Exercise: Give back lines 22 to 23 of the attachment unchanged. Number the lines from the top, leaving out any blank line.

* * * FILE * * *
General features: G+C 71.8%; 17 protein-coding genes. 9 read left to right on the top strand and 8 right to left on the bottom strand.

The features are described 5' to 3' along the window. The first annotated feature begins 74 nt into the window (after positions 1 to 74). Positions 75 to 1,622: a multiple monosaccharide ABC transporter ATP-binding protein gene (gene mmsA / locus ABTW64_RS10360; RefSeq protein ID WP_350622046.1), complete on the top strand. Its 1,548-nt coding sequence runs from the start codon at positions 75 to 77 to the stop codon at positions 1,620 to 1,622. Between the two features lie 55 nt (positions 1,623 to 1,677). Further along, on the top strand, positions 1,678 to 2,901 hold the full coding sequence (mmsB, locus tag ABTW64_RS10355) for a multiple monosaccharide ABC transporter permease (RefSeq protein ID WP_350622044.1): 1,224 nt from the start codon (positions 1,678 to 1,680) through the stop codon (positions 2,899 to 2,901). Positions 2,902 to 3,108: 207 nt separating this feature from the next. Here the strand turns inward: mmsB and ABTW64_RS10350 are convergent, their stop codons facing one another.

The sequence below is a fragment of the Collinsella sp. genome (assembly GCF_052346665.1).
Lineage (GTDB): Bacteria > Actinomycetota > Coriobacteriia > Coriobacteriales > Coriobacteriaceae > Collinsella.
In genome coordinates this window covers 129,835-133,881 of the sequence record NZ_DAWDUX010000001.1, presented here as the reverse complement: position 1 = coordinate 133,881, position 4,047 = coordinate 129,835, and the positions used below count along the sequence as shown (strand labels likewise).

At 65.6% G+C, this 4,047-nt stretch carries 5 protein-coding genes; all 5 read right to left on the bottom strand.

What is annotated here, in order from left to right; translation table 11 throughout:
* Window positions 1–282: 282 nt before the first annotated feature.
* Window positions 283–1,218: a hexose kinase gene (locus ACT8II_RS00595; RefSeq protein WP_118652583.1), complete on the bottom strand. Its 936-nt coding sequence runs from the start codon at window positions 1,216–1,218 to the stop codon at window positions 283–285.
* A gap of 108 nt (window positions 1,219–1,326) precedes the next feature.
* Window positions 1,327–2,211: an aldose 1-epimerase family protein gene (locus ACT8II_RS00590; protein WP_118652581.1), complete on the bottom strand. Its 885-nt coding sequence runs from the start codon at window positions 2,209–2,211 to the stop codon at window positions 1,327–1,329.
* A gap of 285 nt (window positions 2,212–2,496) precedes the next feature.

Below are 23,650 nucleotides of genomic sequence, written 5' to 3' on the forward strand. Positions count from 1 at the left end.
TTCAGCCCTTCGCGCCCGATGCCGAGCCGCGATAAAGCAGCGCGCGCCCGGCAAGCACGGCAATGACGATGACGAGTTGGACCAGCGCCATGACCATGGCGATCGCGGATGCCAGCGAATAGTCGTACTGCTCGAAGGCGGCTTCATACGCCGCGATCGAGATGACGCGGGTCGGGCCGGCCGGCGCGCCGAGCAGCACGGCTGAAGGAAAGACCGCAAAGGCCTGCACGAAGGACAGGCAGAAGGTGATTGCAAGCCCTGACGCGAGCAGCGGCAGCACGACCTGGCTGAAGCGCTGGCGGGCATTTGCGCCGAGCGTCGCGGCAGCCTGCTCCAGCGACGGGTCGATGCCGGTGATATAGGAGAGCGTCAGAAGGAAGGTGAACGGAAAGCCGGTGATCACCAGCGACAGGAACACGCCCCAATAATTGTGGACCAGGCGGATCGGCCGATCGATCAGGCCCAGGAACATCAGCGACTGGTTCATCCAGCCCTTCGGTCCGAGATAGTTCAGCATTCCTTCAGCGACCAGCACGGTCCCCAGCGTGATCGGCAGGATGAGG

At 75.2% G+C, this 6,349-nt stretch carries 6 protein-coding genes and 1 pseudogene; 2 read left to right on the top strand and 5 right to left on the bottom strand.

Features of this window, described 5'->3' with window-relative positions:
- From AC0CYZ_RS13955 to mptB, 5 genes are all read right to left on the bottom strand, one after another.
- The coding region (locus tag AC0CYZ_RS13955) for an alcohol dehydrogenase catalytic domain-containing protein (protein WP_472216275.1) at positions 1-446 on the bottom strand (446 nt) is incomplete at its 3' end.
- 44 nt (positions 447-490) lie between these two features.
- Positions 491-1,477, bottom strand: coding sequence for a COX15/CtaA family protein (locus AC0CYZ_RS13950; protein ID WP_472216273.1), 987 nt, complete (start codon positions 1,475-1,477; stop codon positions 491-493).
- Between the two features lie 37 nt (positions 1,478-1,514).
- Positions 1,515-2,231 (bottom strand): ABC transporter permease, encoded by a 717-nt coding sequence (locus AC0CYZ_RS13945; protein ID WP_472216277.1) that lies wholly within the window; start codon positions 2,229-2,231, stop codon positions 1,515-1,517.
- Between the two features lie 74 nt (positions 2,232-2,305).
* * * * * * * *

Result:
- Positions 1,515-2,231 (bottom strand): ABC transporter permease, encoded by a 717-nt coding sequence (locus AC0CYZ_RS13945; protein ID WP_472216277.1) that lies wholly within the window; start codon positions 2,229-2,231, stop codon positions 1,515-1,517.
- Between the two features lie 74 nt (positions 2,232-2,305).